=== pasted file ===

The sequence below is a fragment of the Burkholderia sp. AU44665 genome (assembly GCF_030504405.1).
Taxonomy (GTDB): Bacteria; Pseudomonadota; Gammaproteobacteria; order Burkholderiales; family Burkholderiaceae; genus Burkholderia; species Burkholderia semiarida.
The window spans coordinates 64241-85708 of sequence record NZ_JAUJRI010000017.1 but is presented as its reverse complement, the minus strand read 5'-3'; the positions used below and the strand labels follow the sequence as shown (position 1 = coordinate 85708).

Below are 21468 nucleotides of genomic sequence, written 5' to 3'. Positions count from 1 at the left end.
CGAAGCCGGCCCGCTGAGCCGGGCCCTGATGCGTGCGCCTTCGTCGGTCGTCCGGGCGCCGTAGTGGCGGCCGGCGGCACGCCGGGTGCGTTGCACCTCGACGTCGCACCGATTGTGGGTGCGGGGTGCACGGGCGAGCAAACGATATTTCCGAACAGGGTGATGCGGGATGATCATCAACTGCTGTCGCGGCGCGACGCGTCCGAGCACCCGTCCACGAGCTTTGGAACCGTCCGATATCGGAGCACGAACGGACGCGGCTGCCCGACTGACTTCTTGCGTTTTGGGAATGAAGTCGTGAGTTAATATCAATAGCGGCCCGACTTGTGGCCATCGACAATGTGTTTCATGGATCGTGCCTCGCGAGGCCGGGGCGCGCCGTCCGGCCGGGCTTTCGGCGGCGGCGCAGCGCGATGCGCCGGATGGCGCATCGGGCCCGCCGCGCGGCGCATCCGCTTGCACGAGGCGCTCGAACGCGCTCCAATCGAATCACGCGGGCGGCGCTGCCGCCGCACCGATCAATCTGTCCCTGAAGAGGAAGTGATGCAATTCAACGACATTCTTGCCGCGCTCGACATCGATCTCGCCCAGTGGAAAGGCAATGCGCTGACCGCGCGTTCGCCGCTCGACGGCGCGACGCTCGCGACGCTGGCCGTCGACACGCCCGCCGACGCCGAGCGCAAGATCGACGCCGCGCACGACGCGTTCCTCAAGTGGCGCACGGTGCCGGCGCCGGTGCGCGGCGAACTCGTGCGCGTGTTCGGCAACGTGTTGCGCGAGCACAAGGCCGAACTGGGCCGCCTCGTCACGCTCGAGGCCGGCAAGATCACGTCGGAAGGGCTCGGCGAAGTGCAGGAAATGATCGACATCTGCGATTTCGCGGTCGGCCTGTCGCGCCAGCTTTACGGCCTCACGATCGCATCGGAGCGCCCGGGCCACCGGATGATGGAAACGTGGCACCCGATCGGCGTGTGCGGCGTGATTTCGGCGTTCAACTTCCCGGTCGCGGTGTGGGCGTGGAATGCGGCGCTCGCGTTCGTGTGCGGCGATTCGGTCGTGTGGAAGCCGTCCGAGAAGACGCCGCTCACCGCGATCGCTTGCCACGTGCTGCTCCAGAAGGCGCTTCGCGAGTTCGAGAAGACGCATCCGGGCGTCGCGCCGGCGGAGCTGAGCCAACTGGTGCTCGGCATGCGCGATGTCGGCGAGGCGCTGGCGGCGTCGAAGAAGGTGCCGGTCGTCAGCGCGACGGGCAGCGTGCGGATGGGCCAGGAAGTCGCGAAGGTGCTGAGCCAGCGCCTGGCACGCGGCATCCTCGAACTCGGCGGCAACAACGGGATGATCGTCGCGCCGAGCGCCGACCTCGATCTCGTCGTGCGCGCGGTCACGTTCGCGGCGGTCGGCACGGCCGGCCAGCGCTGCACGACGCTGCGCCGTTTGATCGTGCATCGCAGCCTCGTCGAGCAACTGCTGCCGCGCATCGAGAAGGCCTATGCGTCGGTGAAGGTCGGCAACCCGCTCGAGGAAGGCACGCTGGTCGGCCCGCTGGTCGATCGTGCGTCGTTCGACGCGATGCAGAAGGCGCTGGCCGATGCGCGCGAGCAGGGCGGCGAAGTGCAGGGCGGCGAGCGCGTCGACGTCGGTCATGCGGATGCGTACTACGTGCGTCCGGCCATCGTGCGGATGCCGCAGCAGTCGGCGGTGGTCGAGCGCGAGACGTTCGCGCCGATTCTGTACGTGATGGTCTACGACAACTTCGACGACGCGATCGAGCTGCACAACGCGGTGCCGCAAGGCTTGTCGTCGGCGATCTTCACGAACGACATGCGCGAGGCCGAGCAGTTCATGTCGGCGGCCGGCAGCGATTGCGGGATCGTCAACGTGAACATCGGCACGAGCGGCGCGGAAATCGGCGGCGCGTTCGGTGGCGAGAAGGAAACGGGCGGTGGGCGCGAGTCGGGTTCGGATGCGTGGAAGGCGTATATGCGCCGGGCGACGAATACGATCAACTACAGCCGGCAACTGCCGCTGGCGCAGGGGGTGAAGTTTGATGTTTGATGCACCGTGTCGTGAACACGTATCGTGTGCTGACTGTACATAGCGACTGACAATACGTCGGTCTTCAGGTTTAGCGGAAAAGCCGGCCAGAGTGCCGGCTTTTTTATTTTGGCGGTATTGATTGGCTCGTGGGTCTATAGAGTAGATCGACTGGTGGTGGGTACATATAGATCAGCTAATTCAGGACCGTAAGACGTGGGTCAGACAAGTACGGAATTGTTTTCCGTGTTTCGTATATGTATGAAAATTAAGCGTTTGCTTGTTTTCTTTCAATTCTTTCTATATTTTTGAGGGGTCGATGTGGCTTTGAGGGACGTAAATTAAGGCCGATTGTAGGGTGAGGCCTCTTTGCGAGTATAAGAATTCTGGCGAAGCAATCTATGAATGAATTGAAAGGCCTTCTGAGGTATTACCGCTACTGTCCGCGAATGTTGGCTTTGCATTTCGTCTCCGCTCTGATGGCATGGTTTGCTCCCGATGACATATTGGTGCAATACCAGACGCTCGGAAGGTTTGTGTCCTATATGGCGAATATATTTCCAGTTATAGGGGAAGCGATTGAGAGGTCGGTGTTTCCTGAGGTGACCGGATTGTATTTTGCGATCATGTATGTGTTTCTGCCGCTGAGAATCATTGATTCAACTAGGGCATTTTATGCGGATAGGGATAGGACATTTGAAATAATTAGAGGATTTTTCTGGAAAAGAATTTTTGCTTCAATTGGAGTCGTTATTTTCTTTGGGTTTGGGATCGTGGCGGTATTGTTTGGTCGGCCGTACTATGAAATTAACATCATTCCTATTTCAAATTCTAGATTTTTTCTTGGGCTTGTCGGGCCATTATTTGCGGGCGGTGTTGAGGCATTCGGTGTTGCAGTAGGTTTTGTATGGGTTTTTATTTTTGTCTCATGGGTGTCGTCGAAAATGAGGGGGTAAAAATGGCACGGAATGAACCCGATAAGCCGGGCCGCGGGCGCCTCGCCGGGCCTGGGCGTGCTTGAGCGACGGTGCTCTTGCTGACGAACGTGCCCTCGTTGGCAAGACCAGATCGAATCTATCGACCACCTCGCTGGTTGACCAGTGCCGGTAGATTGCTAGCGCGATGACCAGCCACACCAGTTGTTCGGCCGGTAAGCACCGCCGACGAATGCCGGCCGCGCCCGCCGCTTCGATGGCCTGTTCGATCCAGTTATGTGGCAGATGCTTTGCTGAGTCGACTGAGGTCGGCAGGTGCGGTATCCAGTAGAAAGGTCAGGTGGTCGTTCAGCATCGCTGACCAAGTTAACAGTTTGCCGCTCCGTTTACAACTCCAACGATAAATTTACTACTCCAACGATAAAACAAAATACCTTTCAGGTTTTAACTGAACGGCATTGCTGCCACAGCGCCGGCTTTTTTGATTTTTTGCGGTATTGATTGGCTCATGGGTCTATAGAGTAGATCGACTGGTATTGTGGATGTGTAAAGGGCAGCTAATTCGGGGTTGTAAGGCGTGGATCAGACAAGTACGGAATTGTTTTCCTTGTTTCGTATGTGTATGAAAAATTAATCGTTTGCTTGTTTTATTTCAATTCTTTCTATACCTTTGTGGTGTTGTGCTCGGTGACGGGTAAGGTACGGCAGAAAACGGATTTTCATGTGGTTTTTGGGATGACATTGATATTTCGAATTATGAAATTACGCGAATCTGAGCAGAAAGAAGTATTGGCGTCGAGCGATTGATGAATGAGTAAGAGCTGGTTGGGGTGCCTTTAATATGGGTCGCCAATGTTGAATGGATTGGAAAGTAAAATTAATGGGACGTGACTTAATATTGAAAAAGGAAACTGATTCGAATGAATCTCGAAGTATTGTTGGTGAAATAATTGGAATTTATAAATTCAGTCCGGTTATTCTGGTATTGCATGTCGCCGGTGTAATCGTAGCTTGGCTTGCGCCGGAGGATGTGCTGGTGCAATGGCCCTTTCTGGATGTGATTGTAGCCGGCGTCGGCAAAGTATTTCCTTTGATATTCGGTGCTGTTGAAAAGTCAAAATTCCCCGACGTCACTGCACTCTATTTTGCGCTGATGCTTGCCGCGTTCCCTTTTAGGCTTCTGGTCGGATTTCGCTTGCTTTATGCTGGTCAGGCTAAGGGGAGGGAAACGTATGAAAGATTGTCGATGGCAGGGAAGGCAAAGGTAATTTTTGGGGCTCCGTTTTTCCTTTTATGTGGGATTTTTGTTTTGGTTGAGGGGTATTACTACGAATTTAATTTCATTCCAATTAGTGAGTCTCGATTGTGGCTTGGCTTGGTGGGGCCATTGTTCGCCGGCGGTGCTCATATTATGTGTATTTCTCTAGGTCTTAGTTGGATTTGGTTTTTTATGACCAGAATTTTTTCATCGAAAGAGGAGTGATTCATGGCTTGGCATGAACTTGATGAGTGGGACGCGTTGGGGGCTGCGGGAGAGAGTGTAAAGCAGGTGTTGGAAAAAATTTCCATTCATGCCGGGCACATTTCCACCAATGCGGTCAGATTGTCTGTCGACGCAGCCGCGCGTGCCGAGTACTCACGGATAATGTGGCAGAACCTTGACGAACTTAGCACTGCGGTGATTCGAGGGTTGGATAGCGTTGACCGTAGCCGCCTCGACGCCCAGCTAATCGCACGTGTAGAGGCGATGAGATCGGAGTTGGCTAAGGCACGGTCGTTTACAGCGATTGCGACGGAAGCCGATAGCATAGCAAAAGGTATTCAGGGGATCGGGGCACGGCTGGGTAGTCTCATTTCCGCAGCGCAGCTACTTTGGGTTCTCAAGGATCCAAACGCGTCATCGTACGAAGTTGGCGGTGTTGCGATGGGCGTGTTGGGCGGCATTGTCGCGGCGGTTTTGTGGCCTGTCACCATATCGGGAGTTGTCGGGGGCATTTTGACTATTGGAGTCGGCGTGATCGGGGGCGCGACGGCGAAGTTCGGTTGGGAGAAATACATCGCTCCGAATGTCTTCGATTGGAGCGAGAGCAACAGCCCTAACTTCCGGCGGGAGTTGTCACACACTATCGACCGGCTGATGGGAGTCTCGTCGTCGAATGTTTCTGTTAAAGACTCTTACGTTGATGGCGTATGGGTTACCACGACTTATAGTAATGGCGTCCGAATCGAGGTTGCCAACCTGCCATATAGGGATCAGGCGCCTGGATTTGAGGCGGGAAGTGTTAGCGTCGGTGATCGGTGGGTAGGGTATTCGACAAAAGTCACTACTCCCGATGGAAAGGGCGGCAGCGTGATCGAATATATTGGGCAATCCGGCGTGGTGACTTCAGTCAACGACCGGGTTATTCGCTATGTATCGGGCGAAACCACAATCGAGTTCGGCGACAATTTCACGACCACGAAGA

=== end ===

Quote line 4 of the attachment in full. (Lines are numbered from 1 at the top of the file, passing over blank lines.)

Below are 21468 nucleotides of genomic sequence, written 5' to 3'. Positions count from 1 at the left end.